Former Bayern Munich captain Klaus Augenthaler (right) prepares before a training session at a soccer camp in Shanghai on Monday. Photo: Yang Hui/GT

Bayern Munich legend Klaus Augenthaler called on Chinese soccer youth training to patiently build a solid foundation ahead of a soccer camp for young players in Shanghai on Monday.

Augenthaler, 62, who is the former captain of the Bundesliga giant, made the comment while attending the national summer camp for Chinese junior high school students, which is being co-organized by Bayern Munich. 

About 1,000 players, coaches and referees from China’s 31 provincial regions are participating in the event, which kicked off Monday.

The soccer camp is hosted by the national campus soccer office under the Ministry of Education (MOE) in China. The camp will include matches, patriotic education, talent selection, coach training and a culture exchange, according to the MOE website.

Talking about China’s youth training, the former defender, who won the 1990 World Cup with West Germany, said that it is dangerous and risky to jump to the second step if Chinese youth training has not yet made a solid first step.

A lack of patience might be a problem sometimes for Chinese soccer, he told the Global Times.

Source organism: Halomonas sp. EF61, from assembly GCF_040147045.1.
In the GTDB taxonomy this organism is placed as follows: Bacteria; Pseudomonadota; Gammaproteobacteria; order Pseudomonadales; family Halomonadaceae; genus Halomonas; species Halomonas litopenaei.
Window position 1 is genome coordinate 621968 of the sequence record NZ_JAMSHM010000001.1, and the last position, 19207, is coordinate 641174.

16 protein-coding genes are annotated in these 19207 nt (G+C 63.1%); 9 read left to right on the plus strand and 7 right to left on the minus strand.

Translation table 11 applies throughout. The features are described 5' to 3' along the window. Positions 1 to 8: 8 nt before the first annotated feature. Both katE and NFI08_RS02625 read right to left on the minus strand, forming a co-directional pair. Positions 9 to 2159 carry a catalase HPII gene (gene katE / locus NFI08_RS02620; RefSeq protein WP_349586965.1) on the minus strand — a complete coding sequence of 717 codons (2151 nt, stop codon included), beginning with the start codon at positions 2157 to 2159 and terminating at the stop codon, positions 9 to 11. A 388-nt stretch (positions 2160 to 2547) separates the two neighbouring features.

When asked if he had seen some Chinese talents in the past days, Augenthaler said he noticed two or three young players who he wishes could take to Bayern for training. However, Augenthaler noted that it is not fair to compare the Chinese talents with their German or Bayern peers, as it is not good for their growth. He believed Chinese players need to improve step by step.

Augenthaler said that he had noticed the issue when he was training Chinese coaches and Chinese players in Qingdao, East China’s Shandong Province, where Bayern owns a training base. 

He said that if he went too deep, they couldn’t grasp what he had taught them, so he had to repeat the knowledge in order to make a solid foundation, and then increase the level of difficulty.

Bayern has been actively cooperating with the MOE and local governments in building youth training in the country.

Rouven Kasper, managing director FC Bayern Munich China, told the Global Times in a previous interview that the club believes “in the future of Chinese soccer, this is why we focus on and invest strongly in this market,” he said. “We would love to find and support the next Chinese Thomas Müller and so [we] support the development of Chinese football.”

China aims to have 50,000 schools specializing in youth soccer by the end of 2025 and planned to add 29,000 soccer fields by 2020, said Wang Dengfeng, a senior official with the MOE, at a press conference on July 23.